With generous support from the United Arab Emirates through the Famine Relief Fund, International Medical Corps is implementing an emergency nutrition services project to support underserved, drought-affected communities in three woredas (districts) in the Oromia region in Ethiopia: Fedis, Gola Oda and Midega Tola.
Ethiopia is experiencing its fourth consecutive failed rainy season, causing extreme drought conditions that have killed more than 1.5 million livestock, destroyed crops, and affected more than 8 million people across the country. In addition, the conflict in the north has displaced approximately 4.5 million people, and with the fivefold increase in staple food prices, food insecurity and malnutrition rates have increased dramatically. According to a January 2022 report by the Disaster Risk Management Council in Ethiopia, the Oromia region has suffered from a nearly 70% reduction in crop production, and livestock production has decreased significantly. In addition, an influx of internally displaced people in these woredas has exacerbated existing humanitarian needs.
Over the next six months, and with generous support from the United Arab Emirates, International Medical Corps will provide nutrition services to thousands of children and pregnant and lactating women suffering from acute malnutrition—including preventive and therapeutic programs such as supplementary feeding and infant and young-child feeding programs. And the organization will distribute medications and supplies to 75 health facilities.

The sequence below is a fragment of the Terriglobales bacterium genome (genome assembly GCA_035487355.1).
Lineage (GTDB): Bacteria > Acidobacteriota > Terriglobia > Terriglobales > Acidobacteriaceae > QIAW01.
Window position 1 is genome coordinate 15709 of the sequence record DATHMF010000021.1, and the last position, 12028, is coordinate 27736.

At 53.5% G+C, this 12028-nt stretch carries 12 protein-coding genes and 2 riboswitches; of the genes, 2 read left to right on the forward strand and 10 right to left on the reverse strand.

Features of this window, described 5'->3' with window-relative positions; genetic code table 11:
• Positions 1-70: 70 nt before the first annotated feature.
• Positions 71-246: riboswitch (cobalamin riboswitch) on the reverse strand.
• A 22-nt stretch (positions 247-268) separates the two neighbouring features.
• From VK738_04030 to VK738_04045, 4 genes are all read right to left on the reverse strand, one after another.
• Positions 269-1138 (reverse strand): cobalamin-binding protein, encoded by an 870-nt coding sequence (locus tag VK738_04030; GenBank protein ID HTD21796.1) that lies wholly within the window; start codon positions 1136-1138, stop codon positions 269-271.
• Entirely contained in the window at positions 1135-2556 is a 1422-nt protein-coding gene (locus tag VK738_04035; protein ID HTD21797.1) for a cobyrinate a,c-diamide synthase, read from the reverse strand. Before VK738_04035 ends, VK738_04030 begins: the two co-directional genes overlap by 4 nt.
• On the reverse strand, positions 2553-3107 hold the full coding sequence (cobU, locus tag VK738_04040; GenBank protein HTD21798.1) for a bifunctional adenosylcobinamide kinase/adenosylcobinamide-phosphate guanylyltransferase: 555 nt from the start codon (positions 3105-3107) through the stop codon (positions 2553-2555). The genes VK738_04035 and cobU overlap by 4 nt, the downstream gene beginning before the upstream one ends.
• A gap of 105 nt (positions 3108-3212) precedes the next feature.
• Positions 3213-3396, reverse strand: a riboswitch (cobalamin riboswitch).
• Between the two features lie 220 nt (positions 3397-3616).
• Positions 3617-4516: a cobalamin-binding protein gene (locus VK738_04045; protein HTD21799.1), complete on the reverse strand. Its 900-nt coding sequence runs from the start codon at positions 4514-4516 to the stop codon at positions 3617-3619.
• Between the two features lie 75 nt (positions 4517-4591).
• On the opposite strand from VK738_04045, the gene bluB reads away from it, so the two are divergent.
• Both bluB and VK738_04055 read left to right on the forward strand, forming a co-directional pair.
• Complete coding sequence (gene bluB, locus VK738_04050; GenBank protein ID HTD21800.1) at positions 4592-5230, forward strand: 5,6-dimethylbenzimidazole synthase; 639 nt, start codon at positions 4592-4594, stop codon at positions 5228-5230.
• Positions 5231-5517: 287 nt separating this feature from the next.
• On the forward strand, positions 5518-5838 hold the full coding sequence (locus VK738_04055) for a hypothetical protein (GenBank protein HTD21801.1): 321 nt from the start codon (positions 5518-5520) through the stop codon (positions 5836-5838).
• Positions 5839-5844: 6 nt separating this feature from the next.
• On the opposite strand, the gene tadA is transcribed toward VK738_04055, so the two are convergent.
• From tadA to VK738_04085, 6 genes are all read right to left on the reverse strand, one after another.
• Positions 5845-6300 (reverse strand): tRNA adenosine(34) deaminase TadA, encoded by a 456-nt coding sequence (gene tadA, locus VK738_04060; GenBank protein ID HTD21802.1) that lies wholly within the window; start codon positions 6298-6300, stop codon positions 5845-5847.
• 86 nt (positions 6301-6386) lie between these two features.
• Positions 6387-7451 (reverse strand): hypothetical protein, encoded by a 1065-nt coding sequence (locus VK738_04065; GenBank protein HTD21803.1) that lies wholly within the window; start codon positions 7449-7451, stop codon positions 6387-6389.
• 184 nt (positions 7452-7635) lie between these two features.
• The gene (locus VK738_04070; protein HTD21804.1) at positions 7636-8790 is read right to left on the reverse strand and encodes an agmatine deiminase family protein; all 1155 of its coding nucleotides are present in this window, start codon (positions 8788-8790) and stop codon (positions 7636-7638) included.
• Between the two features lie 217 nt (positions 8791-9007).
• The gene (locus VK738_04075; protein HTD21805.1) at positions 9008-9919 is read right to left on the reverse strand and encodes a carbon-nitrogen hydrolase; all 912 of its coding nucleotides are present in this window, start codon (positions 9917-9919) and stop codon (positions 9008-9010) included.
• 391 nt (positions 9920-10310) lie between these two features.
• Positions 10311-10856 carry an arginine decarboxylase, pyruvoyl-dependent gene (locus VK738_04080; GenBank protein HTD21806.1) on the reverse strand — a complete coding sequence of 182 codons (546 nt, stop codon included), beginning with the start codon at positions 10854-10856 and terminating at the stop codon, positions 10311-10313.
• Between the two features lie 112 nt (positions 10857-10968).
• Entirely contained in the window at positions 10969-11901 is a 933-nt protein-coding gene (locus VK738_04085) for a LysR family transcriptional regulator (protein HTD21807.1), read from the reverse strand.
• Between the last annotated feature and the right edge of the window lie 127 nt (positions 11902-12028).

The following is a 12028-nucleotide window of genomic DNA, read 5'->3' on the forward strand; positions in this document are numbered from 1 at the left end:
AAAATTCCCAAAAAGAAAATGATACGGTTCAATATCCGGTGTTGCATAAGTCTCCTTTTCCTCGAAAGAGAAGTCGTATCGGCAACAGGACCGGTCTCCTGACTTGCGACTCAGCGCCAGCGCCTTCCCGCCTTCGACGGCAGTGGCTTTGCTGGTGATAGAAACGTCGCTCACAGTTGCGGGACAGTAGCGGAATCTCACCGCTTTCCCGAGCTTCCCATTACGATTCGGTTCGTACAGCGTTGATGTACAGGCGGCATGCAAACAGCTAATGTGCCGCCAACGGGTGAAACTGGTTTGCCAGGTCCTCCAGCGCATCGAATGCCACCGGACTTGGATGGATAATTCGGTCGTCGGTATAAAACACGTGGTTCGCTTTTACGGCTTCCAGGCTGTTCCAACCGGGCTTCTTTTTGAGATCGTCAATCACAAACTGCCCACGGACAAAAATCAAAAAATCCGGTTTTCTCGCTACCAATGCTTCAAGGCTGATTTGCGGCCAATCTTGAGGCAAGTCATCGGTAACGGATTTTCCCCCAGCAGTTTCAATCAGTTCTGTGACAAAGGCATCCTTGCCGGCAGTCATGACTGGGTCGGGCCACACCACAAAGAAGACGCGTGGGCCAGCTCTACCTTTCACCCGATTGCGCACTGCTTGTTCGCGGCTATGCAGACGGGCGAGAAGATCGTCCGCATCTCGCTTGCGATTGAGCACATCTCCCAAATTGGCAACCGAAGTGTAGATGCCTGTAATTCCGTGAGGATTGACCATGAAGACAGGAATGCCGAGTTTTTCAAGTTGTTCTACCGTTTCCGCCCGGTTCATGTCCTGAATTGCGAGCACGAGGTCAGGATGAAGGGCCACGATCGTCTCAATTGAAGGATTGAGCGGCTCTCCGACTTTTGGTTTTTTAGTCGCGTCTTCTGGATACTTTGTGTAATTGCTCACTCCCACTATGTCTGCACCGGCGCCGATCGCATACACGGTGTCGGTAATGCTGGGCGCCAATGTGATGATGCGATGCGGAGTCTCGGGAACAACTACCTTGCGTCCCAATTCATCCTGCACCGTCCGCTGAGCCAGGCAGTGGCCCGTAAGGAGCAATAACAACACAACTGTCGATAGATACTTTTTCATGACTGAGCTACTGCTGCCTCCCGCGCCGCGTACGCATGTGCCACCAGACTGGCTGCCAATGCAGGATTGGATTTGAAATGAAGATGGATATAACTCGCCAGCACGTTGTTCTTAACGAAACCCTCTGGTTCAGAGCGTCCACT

In addition, International Medical Corps will provide multipurpose cash to households that include: children with severe acute malnutrition; pregnant and lactating women enrolled in International Medical Corps’ infant and young-child feeding program; low-income people considered “the poor of poor” at the kebele (smallest administrative unit) level; or households headed by women to support maintaining a nutritious diet for their families.
“The United Arab Emirates’ support is coming at a time when Ethiopia is in dire need,” said David Eastman, Senior Director, International Programs, for International Medical Corps. “Due to climate change, devastating droughts and the Ukraine conflict, food security issues have intensified over the past year. This funding will help our Ethiopia team provide comprehensive nutrition support to three underserved districts.”
“We are facing dire food security issues,” explained Genet Jarso, International Medical Corps’ Program Director in Ethiopia. “Thanks to generous support from the government of the United Arab Emirates, International Medical Corps can expand its nutrition programming to target the most vulnerable populations in the Oromia region, helping prevent and treat malnutrition for thousands of Ethiopians.”
About International Medical Corps
International Medical Corps is a global first responder that delivers emergency medical and related services to those affected by conflict, disaster and disease, no matter where they are, no matter the conditions. It also trains people in their communities, providing them with the skills they need to recover, chart their own path to self-reliance and become effective first responders themselves. Established in 1984 by volunteer doctors and nurses, it is a nonprofit with no religious or political affiliation, and now has roughly 7,500 staff members around the world, 97% of whom are locally hired. Since its founding, it has operated in more than 80 countries, and provided more than $3.9 billion in emergency relief and training to communities worldwide.